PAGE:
In case you missed it… Even as Donald Trump has broken his promise to “get those prescription drug prices way down,” Democratic legislators in Congress and at the Ohio Statehouse are pushing forward with proposals to lower drug costs for Ohioans.
This week Ohio Capital Journal highlighted legislation by state Rep. Beth Liston and state Rep. Kristin Boggs that would cap the cost of insulin at $100 a month for patients, and the Huffington Post focused on the “Elijah E. Cummings Lower Drug Costs Now Act,” which House Democrats passed in December — and Mitch McConnell’s Senate has refused to consider.
In addition, Congresswoman Joyce Beatty recently introduced the End Price Gouging for Insulin Act to lower the cost of insulin for 7.4 million Americans.
Democrats in the state House and Senate are pushing legislation that would force insurers to cap patients’ cost-sharing on insulin at $100 for a 30-day supply.
Democratic Reps. Beth Liston and Kristin Boggs offered House Bill 387 as a blunt force legislative strategy to wrangle down costs.
Liston, a physician, said the legislation seeks to help working people with high-deductible and high coinsurance plans who suffer from diabetes.
“These are middle income families that are working, have insurance, but are harmed by this complicated system,” she said.
Last year, Illinois followed Colorado to become the second state to pass such legislation.
Diabetics who can’t access insulin will die. The drug’s price, Liston said, is warped by a long supply chain from manufacturers, to wholesalers, to pharmacy benefit managers, to insurers, not to mention negotiations and rebates along the way.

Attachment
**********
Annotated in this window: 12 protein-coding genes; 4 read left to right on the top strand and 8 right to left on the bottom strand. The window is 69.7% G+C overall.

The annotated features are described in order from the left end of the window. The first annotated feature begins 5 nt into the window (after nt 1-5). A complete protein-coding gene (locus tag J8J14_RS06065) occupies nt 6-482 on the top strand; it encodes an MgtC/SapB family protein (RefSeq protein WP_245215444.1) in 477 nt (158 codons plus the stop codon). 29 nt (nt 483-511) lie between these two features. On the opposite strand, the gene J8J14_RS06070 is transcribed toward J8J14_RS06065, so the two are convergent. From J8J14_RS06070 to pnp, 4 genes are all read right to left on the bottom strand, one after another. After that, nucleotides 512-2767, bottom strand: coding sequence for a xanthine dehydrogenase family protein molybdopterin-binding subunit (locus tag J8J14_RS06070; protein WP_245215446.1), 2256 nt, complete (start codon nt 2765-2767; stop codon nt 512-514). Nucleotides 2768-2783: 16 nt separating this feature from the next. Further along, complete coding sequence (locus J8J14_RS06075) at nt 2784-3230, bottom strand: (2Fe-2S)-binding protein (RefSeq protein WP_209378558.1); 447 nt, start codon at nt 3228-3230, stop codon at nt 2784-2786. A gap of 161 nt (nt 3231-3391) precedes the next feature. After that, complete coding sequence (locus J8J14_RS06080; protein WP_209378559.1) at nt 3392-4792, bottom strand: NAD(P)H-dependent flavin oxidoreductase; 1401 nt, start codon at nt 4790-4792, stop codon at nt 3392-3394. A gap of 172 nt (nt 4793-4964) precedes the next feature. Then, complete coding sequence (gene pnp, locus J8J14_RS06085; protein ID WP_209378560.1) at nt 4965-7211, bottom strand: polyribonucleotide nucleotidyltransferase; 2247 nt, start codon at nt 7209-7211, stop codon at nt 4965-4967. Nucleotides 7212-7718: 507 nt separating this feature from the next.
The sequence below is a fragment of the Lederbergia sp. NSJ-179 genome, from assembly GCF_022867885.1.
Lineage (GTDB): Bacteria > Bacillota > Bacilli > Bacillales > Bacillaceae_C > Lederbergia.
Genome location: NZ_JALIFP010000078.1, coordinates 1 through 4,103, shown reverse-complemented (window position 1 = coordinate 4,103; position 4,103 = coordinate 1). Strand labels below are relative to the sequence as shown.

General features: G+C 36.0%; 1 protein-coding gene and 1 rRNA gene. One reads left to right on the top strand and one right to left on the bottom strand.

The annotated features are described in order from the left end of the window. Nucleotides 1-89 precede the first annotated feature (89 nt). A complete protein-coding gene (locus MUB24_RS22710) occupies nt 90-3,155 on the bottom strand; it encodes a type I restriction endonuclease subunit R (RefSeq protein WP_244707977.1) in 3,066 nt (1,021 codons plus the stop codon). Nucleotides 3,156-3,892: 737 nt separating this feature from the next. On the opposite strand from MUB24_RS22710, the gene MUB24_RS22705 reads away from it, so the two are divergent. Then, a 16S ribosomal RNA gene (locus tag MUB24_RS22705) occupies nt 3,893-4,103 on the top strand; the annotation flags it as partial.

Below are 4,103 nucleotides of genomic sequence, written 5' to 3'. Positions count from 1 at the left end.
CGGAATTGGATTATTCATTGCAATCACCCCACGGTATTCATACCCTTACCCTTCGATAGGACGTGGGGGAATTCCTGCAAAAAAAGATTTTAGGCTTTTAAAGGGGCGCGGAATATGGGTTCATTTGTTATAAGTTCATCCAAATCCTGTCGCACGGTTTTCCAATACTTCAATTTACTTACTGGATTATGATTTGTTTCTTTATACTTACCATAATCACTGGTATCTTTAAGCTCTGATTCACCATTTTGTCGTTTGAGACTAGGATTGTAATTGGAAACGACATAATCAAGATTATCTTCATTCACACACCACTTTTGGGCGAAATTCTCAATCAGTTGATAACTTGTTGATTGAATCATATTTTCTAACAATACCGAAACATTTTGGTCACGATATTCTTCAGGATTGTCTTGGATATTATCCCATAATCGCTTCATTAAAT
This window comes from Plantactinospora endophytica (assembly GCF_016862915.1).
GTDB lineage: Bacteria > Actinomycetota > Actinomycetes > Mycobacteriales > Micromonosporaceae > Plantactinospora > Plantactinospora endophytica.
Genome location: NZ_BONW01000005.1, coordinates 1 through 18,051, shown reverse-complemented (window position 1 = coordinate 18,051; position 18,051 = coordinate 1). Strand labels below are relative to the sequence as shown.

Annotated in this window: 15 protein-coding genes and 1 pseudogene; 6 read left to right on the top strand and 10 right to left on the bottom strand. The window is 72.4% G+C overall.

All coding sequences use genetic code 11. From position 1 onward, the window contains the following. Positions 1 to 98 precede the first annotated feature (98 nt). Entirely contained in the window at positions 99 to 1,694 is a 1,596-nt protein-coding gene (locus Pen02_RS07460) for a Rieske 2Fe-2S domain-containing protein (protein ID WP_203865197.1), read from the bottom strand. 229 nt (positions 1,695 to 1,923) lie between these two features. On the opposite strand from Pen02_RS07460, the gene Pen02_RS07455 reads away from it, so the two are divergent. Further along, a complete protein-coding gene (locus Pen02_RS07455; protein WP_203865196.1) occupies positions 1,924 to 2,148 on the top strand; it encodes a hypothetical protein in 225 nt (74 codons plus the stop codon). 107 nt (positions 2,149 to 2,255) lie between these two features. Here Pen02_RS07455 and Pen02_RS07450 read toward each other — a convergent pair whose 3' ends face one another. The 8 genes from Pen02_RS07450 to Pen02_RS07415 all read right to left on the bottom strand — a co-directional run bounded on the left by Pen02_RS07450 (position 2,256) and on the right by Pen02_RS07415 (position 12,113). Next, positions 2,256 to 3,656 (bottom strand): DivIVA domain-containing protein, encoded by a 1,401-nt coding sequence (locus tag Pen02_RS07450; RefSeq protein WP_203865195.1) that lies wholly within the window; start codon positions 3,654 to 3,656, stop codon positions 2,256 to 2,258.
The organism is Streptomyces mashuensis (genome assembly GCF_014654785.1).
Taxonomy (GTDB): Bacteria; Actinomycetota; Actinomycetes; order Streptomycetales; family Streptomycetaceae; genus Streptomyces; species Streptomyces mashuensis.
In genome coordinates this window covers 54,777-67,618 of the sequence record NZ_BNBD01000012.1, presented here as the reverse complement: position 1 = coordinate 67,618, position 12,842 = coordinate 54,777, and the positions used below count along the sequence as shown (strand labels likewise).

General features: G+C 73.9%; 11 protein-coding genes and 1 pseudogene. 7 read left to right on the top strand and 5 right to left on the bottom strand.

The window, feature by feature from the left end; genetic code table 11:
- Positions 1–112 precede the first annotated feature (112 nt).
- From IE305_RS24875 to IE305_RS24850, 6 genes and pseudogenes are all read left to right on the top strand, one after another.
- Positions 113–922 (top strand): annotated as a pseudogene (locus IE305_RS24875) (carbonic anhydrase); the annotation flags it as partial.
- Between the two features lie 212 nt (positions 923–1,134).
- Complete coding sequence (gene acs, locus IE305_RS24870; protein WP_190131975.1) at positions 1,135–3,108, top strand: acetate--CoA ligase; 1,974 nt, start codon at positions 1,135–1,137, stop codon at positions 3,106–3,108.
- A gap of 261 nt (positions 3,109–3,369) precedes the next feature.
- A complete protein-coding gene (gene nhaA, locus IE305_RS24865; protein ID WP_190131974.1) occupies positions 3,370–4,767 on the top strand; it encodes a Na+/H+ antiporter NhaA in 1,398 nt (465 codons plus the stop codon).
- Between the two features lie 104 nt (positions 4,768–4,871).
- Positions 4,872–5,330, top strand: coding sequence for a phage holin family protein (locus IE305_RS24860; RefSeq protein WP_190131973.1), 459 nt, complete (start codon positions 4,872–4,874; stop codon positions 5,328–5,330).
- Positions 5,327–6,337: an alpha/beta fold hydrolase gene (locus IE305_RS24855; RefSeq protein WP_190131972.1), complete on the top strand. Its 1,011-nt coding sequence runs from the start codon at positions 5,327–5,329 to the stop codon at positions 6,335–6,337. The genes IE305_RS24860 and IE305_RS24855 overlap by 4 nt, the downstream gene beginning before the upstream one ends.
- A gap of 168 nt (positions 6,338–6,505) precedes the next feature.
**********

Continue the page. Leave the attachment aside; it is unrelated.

“There’s a lot of money lost within the system that doesn’t provide any value to people,” she said.
House Democrats passed a major health care bill last December, one that promises substantial, much-needed relief to Americans struggling with cost of prescription drugs.
Yet somehow, almost no one outside of Washington seems to be paying attention.
The most important provision of the bill would allow the federal government to negotiate directly with manufacturers over drug prices, as authorities in other countries do. That could slash the price of everything from insulin to cutting-edge, breakthrough treatments for cancer for the vast majority of Americans.
Trump has also taken to attacking the “Do Nothing Democrats” on drug prices, which is a strange choice given that the House actually took action by passing its bill, when Trump has repeatedly whiffed on chances to make policy unilaterally or with Congress. At last month’s State of the Union address, House Democrats tried to make that point by standing when Trump mentioned drug pricing and holding three fingers in the air, for H.R. 3. The protest drew little notice.
Ohio Capital Journal: Ohio Democrats look to wrangle down insulin costs
Columbus Dispatch: Beatty wants Congress to cut insulin prices